But Lautz said she doesn’t know if the nation’s housing stock, much of which is older, is going to be able to support that trend. Harrell urged attendees to support building housing with universal design such as no-step entrances and to help take down zoning barriers to different types of housing in order to make housing stock work across generations.

He noted that AARP has been tracking nursing home deaths from COVID-19 across the country and that thus far, 106,000 residents and staff of nursing homes across the country have died due to the virus.

“That’s 106,000 families that are impacted by that and many others that are thinking about those issues,” he said. “So, anecdotally, we’ve been seeing a lot of people that are interested in options like accessory dwelling units this year, building a backyard apartment or the like so that they could either have a family caregiver to help take care of a loved one or to have their loved one in the house for a longer time period.”

Others are considering shared housing and multigenerational housing, he added. “Longer term, we need to be thinking about those options,” he said. “Not just about how we can rethink nursing homes in our care sector, but again, back to those housing options so that fewer people would have to be at a nursing home or in any housing situation that doesn’t work for them.”

Fry pointed out that about 20 percent of the population lives in a multigenerational household, but that such households should not necessarily be associated with senior housing.

“Which age group is the most likely to live in multigenerational households? It’s now 25-to-29 year olds,” he said. “About a third of them live in multigenerational households, whereas about a quarter of 85 and above live in a multigenerational household. Back in 1980, about 13 percent of 25-to-29 year olds lived in a multigenerational household.”

Hispanics, Asian Americans, and African Americans are more likely to live in multigenerational households, he added.

“Hispanics and Asians, those are the growing portions of the population,” Fry said. “As the population grows more diverse, and most demographers expect it to over the next few decades, that’s giving a demographic basis to why we’re likely to see continued growth in multigenerational living as the population continues to grow more racially and ethnically diverse.”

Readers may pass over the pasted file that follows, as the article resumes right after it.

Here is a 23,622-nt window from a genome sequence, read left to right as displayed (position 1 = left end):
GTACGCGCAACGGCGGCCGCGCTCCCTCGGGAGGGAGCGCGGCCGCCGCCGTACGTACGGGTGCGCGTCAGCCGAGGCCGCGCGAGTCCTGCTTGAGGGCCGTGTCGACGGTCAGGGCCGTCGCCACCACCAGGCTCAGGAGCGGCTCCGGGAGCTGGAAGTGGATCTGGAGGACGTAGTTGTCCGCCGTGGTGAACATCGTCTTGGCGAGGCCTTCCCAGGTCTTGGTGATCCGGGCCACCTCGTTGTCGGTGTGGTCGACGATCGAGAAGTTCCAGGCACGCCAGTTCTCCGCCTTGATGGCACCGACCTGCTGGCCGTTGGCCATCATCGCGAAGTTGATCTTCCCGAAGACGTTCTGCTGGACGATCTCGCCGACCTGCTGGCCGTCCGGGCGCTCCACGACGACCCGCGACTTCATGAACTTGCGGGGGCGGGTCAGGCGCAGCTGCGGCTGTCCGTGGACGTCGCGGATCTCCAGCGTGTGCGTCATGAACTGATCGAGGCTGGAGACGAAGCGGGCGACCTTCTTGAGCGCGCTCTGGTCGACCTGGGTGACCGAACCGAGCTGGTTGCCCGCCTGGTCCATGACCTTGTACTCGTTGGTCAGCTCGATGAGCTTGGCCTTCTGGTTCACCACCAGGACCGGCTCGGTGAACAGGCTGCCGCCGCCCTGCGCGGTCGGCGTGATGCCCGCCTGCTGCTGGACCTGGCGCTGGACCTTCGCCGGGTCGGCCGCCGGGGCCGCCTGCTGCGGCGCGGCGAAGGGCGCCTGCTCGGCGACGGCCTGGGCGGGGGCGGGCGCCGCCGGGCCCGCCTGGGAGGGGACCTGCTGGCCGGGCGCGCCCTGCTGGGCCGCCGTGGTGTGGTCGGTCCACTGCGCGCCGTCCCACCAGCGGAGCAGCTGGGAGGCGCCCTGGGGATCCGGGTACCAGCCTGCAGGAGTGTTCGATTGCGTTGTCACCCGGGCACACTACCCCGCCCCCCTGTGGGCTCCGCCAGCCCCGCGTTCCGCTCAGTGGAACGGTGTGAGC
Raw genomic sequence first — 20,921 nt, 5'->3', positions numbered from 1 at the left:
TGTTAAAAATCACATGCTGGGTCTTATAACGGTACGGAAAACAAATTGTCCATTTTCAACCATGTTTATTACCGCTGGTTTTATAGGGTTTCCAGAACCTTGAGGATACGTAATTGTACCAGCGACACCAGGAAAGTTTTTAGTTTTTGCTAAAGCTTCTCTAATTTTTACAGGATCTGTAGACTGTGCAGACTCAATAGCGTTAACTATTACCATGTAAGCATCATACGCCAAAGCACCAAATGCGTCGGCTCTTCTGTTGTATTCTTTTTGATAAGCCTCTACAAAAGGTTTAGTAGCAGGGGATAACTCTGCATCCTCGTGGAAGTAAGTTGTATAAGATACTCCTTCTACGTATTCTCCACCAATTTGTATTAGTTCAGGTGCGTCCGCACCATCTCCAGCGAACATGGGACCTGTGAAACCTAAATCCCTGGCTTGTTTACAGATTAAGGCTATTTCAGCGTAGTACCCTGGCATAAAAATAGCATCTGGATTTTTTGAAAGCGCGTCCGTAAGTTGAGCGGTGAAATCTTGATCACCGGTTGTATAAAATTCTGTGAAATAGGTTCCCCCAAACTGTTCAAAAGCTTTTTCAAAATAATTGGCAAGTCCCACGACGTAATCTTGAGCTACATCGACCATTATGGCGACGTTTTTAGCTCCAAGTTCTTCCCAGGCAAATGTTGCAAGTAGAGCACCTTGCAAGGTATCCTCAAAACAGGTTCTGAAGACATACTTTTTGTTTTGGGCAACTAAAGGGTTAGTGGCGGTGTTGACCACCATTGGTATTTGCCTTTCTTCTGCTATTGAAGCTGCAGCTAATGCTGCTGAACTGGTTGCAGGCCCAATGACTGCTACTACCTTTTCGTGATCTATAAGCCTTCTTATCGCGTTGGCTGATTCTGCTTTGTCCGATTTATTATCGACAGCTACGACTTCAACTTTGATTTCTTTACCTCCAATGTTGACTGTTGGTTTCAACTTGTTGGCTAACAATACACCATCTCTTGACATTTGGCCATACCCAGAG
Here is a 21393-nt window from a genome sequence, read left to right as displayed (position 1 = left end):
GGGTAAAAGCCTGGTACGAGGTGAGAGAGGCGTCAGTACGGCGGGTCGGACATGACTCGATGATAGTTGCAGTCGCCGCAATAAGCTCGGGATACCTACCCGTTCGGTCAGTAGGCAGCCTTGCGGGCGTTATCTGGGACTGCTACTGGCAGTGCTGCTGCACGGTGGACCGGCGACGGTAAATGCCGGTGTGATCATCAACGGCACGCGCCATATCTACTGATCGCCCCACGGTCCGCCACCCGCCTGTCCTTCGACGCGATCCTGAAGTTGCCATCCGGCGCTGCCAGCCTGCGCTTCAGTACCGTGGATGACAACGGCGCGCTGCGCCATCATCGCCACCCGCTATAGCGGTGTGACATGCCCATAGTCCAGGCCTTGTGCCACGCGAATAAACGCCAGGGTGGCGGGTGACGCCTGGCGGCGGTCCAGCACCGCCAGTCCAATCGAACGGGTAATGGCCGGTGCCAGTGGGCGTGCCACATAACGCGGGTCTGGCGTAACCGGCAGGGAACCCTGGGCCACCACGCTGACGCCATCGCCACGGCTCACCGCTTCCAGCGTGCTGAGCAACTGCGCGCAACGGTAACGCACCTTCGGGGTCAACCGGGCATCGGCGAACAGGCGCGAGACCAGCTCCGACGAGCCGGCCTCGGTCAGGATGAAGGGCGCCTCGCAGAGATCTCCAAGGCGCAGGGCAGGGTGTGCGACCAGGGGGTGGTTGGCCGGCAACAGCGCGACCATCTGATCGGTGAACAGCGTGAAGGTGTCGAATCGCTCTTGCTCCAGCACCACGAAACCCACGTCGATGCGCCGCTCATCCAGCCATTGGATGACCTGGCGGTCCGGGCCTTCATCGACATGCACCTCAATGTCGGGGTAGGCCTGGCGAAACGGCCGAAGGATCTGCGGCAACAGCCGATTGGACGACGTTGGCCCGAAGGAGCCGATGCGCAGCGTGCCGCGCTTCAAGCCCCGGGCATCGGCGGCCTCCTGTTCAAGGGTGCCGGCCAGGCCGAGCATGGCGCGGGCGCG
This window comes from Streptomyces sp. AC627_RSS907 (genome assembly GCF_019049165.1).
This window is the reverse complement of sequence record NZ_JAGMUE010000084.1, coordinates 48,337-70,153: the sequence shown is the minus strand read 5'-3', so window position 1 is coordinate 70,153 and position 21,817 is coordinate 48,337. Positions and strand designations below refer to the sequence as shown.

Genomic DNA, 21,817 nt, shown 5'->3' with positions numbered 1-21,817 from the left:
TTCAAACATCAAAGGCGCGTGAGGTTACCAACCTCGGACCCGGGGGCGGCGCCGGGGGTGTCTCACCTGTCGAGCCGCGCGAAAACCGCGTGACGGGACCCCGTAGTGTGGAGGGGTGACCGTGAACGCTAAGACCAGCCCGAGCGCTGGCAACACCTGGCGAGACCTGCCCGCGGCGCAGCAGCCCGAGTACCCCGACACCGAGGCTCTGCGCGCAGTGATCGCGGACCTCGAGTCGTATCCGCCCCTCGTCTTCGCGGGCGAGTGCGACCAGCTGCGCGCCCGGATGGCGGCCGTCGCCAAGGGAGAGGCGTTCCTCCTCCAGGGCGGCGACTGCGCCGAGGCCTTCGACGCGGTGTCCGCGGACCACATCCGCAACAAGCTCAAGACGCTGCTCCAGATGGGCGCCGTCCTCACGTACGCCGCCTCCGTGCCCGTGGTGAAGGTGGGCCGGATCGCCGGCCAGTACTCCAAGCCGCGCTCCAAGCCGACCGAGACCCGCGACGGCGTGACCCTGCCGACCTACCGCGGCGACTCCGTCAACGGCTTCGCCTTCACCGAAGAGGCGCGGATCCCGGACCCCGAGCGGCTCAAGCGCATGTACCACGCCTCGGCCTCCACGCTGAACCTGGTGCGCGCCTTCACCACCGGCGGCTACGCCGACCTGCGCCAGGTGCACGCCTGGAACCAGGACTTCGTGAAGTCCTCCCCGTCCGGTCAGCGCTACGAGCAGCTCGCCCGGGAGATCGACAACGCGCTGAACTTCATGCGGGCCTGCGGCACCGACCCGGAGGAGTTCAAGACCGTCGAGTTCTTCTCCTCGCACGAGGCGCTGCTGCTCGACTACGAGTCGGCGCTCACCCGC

It’s important to meet the needs of people at any life stage, regardless of generation, Harrell said.

Racial disparities in housing

Paynter noted that only 17 percent of homebuyers in 2020 were minorities while Lautz and Fry broke down the homeownership rate in 2019 by race: 73 percent for whites, 42 percent for blacks, 58 percent for Asian Americans and 48 percent for Hispanics.

Fry said he expected the gap between whites and Hispanics to narrow a little as the Hispanic adult population shifts to being less foreign-born, more highly educated and with higher incomes. Minorities made up 26 percent of first-time buyers this year, according to Paynter.

“We should see more diversity among our first-time homebuyers as they do join the home buying market,” Lautz said. “That being said, they have a ton of headwinds. We talked about low inventory, especially for the affordable price points for entry-level buyers, and thinking about the affordability gap that we have there with housing as well.”

While the American dream of homeownership is very strong among all races, the ability to enter homeownership is “so difficult” for first-timers, she added.

“The big thing that has been missing historically is for Hispanic homebuyers and for African-American homebuyers, they’re less likely to have family help,” she said. “And so as they enter that proposition, being able to save for that down payment as essentially the goalpost is moved on a monthly basis as they see home prices rise, that could just be very, very difficult.”

Harrell noted that the coming pandemic-induced wave of foreclosures and evictions will hurt African American and Latino communities the most. ‘Those impacts don’t happen evenly,” he said. “We may see even larger dips as things move forward and that should be a concern for all of us.”

While the Federal Reserve just announced that aggregate wealth is at record levels across the country, income and wealth gains are not evenly distributed across racial groups and neither is the pandemic’s impact on the labor market, Harrell added.

Lastly, the panelists touched on the growing share of buyers who are not married couples. While 62 percent of buyers are married couples, that’s much lower than we’ve seen historically, according to Paynter.

Lautz said single females have been second only to married couples among buyers, but that their share has actually shrunk in recent years.

“I think some of that has to do with housing affordability,” she said. “It’s really hard for a single female, traditionally on a lower income, to be able to save for that down payment and bring that money to the table.

“That being said, in the pandemic and in recent years what we’ve seen is a really big rise in unmarried couples and in roommates purchasing homes together. I think it’s a fascinating trend.”

Email Andrea V. Brambila.